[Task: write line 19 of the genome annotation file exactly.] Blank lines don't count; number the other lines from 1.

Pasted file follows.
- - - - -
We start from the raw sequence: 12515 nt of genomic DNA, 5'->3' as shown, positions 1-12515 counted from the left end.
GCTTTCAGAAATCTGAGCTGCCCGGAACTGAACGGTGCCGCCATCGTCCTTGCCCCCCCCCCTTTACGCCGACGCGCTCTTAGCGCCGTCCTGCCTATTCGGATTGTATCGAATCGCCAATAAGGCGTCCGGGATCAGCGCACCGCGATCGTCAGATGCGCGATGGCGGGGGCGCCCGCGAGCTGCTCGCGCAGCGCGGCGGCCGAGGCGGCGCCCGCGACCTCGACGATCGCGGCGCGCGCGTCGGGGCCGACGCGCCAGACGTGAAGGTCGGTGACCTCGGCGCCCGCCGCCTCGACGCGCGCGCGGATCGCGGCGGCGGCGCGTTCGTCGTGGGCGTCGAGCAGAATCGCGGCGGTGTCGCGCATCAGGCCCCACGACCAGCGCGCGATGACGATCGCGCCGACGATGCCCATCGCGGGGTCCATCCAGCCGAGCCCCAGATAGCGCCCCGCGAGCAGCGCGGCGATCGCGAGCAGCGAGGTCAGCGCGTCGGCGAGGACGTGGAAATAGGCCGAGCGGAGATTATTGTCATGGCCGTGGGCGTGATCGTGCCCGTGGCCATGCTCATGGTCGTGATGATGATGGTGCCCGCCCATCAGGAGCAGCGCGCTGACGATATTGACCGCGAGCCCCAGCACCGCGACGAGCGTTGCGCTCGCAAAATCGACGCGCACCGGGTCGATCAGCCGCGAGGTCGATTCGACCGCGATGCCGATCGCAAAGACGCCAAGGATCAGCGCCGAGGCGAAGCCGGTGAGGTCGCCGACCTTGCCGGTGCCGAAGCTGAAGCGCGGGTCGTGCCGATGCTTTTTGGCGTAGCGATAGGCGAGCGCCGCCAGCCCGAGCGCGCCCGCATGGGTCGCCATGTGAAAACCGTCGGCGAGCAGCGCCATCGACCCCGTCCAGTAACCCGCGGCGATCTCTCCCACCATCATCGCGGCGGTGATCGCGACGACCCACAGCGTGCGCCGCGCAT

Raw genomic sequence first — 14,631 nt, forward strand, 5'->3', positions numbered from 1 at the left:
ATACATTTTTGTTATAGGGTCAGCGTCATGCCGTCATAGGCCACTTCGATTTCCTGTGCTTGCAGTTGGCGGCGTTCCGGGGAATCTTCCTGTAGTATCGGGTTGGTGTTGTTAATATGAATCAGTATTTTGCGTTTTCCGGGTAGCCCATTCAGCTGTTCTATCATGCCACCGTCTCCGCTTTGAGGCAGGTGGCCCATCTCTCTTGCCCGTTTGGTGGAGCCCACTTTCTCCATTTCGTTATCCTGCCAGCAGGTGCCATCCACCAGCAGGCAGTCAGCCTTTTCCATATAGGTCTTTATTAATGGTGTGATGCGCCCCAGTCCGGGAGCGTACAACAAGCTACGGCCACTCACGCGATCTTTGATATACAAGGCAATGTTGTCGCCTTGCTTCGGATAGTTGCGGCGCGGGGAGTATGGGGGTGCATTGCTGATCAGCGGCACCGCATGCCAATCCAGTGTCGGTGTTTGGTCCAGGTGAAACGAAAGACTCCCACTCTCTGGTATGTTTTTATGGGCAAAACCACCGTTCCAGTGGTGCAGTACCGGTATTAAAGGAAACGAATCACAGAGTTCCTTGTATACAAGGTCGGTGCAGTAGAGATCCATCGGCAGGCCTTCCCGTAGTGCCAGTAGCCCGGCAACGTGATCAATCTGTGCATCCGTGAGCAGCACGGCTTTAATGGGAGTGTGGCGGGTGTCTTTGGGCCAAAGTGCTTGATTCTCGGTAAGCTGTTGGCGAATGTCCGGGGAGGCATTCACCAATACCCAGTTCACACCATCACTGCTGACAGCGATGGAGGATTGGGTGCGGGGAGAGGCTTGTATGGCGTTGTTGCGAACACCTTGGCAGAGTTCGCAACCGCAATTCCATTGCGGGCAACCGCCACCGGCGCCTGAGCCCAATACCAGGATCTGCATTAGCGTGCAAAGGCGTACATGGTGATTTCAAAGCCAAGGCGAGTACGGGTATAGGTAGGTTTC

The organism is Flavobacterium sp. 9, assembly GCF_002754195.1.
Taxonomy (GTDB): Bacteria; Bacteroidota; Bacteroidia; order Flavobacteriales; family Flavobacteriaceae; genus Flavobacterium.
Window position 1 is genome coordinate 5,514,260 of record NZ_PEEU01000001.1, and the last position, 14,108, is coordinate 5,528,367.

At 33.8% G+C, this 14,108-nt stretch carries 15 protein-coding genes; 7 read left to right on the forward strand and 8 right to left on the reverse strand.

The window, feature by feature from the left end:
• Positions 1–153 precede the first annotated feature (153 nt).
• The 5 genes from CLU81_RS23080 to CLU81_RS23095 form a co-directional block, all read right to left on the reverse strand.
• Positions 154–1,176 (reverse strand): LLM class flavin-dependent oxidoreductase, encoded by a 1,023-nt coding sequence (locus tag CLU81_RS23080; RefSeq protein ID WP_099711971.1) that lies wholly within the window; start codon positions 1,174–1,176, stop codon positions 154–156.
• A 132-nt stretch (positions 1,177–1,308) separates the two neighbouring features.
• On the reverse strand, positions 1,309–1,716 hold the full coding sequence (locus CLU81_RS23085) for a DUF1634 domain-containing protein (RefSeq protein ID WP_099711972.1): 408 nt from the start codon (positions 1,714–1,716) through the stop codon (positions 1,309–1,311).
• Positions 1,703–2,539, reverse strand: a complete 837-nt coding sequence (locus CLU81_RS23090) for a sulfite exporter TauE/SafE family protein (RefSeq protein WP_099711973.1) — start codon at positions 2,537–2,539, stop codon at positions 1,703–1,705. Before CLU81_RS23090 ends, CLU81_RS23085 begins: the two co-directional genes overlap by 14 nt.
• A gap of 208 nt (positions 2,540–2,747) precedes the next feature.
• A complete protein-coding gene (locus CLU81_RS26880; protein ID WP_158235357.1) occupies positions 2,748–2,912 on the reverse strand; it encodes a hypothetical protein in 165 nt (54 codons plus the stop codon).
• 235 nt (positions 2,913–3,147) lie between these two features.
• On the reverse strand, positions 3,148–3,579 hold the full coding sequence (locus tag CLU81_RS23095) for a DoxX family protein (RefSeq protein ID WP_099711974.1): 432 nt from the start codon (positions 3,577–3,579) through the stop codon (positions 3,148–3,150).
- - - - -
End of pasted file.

• On the reverse strand, positions 3,148–3,579 hold the full coding sequence (locus tag CLU81_RS23095) for a DoxX family protein (RefSeq protein ID WP_099711974.1): 432 nt from the start codon (positions 3,577–3,579) through the stop codon (positions 3,148–3,150).